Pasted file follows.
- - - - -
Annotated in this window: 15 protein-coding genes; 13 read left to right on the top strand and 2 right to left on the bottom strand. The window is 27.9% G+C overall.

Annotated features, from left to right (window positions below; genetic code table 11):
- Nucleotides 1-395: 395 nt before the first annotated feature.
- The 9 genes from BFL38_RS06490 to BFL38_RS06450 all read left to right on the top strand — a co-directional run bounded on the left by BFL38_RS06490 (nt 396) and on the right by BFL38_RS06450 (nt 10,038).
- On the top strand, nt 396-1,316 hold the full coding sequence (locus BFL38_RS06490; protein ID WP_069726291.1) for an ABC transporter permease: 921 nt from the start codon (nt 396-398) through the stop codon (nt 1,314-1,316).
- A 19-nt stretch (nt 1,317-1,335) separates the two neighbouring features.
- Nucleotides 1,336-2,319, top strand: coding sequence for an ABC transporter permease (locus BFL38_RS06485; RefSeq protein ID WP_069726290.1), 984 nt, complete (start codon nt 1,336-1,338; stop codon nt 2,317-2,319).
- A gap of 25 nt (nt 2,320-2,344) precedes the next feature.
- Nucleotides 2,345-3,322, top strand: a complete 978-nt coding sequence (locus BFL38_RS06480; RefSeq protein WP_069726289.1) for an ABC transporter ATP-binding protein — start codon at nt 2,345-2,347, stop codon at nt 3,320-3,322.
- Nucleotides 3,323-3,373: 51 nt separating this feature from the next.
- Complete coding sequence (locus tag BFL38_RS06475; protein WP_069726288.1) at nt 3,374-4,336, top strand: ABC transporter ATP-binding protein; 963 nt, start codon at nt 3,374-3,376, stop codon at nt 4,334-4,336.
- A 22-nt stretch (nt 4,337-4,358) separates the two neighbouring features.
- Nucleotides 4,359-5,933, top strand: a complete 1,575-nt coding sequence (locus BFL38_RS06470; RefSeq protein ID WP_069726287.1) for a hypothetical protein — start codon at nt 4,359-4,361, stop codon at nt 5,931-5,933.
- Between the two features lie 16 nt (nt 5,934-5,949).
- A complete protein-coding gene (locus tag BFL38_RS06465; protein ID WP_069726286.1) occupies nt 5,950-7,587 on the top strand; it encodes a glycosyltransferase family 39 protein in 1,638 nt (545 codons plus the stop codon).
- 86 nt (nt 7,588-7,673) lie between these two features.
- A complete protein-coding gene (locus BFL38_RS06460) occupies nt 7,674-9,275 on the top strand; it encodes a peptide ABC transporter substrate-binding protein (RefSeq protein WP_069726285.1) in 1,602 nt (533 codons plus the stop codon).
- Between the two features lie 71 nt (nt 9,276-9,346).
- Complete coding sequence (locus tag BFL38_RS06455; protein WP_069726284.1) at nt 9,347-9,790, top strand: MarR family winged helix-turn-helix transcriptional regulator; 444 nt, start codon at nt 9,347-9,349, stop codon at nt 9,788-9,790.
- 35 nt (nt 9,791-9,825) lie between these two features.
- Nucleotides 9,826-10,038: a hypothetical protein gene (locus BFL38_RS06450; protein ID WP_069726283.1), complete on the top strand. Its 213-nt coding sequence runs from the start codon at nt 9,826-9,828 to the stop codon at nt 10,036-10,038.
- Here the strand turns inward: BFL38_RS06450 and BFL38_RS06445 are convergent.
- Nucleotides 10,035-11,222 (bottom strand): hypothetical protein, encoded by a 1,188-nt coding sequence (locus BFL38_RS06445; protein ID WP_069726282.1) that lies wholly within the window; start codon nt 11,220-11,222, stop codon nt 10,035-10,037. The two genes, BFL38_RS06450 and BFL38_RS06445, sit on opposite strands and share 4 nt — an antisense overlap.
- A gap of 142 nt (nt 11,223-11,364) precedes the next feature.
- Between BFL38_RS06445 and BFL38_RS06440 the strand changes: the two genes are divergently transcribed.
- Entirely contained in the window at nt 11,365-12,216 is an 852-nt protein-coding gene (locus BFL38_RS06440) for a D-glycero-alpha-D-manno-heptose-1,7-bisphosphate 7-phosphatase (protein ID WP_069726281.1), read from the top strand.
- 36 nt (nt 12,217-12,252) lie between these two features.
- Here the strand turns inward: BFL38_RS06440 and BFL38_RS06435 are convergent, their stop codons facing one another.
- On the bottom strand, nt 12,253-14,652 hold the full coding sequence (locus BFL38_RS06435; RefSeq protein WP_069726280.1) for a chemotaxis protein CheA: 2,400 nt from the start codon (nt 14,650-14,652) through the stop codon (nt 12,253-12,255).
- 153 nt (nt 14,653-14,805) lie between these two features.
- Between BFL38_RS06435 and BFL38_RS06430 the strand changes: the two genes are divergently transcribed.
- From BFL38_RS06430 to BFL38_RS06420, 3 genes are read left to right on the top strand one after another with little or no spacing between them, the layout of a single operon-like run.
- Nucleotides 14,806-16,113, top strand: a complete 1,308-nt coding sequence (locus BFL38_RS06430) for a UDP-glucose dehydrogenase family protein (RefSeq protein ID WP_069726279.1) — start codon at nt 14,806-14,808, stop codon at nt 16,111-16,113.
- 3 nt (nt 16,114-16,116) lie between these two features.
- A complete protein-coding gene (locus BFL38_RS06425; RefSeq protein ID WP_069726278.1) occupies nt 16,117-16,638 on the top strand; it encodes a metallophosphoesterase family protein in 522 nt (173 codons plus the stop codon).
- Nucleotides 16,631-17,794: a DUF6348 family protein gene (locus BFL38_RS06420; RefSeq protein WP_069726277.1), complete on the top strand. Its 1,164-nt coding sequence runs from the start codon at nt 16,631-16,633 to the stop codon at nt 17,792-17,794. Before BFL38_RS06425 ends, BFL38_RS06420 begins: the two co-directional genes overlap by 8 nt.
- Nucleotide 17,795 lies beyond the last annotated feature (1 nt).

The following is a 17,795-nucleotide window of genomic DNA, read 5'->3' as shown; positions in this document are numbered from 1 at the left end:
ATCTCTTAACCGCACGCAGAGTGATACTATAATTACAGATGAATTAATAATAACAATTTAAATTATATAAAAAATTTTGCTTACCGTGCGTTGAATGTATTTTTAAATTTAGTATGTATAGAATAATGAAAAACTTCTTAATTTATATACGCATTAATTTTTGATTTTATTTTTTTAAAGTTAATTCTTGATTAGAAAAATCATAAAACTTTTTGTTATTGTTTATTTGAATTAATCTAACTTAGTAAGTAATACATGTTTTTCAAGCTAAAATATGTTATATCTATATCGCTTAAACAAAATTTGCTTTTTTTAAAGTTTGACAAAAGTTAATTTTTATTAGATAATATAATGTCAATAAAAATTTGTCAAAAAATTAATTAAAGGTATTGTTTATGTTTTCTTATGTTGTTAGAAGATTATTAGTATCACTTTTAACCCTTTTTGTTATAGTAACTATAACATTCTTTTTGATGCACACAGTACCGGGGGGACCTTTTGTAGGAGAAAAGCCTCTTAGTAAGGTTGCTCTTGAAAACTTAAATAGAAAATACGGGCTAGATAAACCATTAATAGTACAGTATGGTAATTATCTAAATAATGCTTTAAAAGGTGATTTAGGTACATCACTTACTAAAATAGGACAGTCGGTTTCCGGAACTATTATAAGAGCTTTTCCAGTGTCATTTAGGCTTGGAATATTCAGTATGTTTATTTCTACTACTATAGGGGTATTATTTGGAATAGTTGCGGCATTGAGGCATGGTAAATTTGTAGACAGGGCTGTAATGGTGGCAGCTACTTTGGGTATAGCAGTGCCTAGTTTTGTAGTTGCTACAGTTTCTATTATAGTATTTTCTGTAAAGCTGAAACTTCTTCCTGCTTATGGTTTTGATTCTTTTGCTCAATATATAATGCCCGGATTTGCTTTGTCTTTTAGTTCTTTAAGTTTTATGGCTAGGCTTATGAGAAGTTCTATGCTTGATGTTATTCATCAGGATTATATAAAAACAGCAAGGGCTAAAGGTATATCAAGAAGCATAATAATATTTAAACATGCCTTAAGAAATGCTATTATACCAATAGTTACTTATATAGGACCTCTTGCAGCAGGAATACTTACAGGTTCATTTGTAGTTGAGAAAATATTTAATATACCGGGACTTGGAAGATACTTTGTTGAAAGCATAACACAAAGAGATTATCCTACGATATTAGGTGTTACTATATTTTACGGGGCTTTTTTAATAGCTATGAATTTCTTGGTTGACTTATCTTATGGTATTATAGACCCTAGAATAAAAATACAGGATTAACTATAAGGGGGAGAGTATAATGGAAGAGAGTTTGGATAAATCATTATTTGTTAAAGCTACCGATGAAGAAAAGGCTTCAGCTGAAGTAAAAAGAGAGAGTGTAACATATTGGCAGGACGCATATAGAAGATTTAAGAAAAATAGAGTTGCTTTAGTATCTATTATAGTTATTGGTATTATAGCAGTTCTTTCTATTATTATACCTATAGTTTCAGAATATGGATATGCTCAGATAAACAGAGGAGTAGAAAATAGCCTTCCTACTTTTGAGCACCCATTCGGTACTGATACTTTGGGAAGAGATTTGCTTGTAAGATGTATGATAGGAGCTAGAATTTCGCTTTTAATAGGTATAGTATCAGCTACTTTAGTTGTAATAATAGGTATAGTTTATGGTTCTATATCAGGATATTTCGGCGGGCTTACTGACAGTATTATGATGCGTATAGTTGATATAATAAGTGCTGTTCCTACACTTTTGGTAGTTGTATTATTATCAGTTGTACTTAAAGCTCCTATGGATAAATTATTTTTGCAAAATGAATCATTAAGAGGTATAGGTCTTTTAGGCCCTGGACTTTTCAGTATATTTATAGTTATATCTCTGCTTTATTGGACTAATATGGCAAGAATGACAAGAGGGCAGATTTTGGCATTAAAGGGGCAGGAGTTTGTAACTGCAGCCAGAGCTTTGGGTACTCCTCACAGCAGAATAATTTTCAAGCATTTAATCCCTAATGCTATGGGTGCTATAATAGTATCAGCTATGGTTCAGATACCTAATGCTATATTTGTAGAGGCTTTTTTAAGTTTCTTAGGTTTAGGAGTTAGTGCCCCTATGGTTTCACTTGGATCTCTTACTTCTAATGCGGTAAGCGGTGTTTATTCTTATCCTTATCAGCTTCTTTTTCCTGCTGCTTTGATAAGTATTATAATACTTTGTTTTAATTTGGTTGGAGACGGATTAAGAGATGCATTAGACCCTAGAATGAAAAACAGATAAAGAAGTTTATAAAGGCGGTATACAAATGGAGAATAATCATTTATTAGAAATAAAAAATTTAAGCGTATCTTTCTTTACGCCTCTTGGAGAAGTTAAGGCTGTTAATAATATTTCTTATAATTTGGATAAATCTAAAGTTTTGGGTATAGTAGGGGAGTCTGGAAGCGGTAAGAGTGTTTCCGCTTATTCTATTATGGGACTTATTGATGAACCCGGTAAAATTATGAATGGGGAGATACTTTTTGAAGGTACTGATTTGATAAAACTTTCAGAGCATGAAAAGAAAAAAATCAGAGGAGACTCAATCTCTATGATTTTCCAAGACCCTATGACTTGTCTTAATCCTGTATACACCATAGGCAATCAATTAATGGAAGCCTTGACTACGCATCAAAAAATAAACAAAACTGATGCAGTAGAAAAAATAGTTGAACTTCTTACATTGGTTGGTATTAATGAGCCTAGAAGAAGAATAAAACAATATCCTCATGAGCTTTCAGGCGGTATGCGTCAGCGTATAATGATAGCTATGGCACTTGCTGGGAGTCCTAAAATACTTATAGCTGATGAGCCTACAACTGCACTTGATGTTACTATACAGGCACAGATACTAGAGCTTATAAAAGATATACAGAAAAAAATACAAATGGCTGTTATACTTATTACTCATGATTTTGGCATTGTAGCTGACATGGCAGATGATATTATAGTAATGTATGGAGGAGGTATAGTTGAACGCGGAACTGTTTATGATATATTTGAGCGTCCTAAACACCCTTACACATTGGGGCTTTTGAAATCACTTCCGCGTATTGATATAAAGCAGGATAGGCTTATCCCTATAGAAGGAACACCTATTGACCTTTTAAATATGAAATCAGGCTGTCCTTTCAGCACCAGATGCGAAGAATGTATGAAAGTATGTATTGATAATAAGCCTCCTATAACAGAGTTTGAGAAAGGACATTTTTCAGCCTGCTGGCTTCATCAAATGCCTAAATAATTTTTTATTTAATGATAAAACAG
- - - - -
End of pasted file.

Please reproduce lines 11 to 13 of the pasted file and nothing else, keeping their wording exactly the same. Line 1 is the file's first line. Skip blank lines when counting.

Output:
- Complete coding sequence (locus tag BFL38_RS06475; protein WP_069726288.1) at nt 3,374-4,336, top strand: ABC transporter ATP-binding protein; 963 nt, start codon at nt 3,374-3,376, stop codon at nt 4,334-4,336.
- A 22-nt stretch (nt 4,337-4,358) separates the two neighbouring features.
- Nucleotides 4,359-5,933, top strand: a complete 1,575-nt coding sequence (locus BFL38_RS06470; RefSeq protein ID WP_069726287.1) for a hypothetical protein — start codon at nt 4,359-4,361, stop codon at nt 5,931-5,933.